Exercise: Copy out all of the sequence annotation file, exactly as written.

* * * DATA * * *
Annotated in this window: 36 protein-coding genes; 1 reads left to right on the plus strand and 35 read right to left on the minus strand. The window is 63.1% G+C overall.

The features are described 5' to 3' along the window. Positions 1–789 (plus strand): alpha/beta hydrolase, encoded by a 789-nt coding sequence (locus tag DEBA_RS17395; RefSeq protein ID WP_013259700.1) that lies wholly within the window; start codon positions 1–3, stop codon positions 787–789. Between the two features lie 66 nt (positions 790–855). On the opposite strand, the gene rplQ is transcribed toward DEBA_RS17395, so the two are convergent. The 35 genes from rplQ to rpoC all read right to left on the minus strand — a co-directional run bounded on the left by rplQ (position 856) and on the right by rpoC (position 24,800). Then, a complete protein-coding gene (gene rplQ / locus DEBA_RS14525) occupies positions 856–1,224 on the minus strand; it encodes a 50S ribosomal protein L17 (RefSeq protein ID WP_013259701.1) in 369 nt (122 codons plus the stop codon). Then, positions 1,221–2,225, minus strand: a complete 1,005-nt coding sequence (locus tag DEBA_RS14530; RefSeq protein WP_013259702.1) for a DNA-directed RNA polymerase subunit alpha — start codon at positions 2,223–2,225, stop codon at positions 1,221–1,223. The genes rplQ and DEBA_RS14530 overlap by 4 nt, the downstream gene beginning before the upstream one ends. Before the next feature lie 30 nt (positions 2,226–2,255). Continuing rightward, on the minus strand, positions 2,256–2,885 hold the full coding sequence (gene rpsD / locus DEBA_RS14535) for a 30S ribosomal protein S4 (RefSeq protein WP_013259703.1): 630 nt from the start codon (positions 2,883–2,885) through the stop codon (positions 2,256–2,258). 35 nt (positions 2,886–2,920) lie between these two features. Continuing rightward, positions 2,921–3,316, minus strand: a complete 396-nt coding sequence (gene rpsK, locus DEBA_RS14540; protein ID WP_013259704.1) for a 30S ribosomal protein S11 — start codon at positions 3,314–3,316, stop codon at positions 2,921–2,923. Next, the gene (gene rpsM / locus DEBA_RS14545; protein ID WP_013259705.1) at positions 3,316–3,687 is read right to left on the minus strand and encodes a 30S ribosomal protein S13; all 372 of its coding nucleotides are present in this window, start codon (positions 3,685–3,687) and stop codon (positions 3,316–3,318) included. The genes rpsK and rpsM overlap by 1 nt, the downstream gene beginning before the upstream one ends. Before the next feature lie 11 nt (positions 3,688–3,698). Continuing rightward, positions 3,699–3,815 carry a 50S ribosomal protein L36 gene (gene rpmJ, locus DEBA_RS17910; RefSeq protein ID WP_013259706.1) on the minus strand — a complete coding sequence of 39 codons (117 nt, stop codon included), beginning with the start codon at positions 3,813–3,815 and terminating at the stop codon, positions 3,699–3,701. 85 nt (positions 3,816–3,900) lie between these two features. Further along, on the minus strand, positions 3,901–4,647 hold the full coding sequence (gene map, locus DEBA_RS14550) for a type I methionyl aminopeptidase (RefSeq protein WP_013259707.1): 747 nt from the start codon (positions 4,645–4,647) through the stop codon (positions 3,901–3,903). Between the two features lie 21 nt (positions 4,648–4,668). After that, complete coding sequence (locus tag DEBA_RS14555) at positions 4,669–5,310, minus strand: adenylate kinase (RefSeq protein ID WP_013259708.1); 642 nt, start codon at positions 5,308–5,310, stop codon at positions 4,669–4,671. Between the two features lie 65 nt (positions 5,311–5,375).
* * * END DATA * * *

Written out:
Annotated in this window: 36 protein-coding genes; 1 reads left to right on the plus strand and 35 read right to left on the minus strand. The window is 63.1% G+C overall.

The features are described 5' to 3' along the window. Positions 1–789 (plus strand): alpha/beta hydrolase, encoded by a 789-nt coding sequence (locus tag DEBA_RS17395; RefSeq protein ID WP_013259700.1) that lies wholly within the window; start codon positions 1–3, stop codon positions 787–789. Between the two features lie 66 nt (positions 790–855). On the opposite strand, the gene rplQ is transcribed toward DEBA_RS17395, so the two are convergent. The 35 genes from rplQ to rpoC all read right to left on the minus strand — a co-directional run bounded on the left by rplQ (position 856) and on the right by rpoC (position 24,800). Then, a complete protein-coding gene (gene rplQ / locus DEBA_RS14525) occupies positions 856–1,224 on the minus strand; it encodes a 50S ribosomal protein L17 (RefSeq protein ID WP_013259701.1) in 369 nt (122 codons plus the stop codon). Then, positions 1,221–2,225, minus strand: a complete 1,005-nt coding sequence (locus tag DEBA_RS14530; RefSeq protein WP_013259702.1) for a DNA-directed RNA polymerase subunit alpha — start codon at positions 2,223–2,225, stop codon at positions 1,221–1,223. The genes rplQ and DEBA_RS14530 overlap by 4 nt, the downstream gene beginning before the upstream one ends. Before the next feature lie 30 nt (positions 2,226–2,255). Continuing rightward, on the minus strand, positions 2,256–2,885 hold the full coding sequence (gene rpsD / locus DEBA_RS14535) for a 30S ribosomal protein S4 (RefSeq protein WP_013259703.1): 630 nt from the start codon (positions 2,883–2,885) through the stop codon (positions 2,256–2,258). 35 nt (positions 2,886–2,920) lie between these two features. Continuing rightward, positions 2,921–3,316, minus strand: a complete 396-nt coding sequence (gene rpsK, locus DEBA_RS14540; protein ID WP_013259704.1) for a 30S ribosomal protein S11 — start codon at positions 3,314–3,316, stop codon at positions 2,921–2,923. Next, the gene (gene rpsM / locus DEBA_RS14545; protein ID WP_013259705.1) at positions 3,316–3,687 is read right to left on the minus strand and encodes a 30S ribosomal protein S13; all 372 of its coding nucleotides are present in this window, start codon (positions 3,685–3,687) and stop codon (positions 3,316–3,318) included. The genes rpsK and rpsM overlap by 1 nt, the downstream gene beginning before the upstream one ends. Before the next feature lie 11 nt (positions 3,688–3,698). Continuing rightward, positions 3,699–3,815 carry a 50S ribosomal protein L36 gene (gene rpmJ, locus DEBA_RS17910; RefSeq protein ID WP_013259706.1) on the minus strand — a complete coding sequence of 39 codons (117 nt, stop codon included), beginning with the start codon at positions 3,813–3,815 and terminating at the stop codon, positions 3,699–3,701. 85 nt (positions 3,816–3,900) lie between these two features. Further along, on the minus strand, positions 3,901–4,647 hold the full coding sequence (gene map, locus DEBA_RS14550) for a type I methionyl aminopeptidase (RefSeq protein WP_013259707.1): 747 nt from the start codon (positions 4,645–4,647) through the stop codon (positions 3,901–3,903). Between the two features lie 21 nt (positions 4,648–4,668). After that, complete coding sequence (locus tag DEBA_RS14555) at positions 4,669–5,310, minus strand: adenylate kinase (RefSeq protein ID WP_013259708.1); 642 nt, start codon at positions 5,308–5,310, stop codon at positions 4,669–4,671. Between the two features lie 65 nt (positions 5,311–5,375).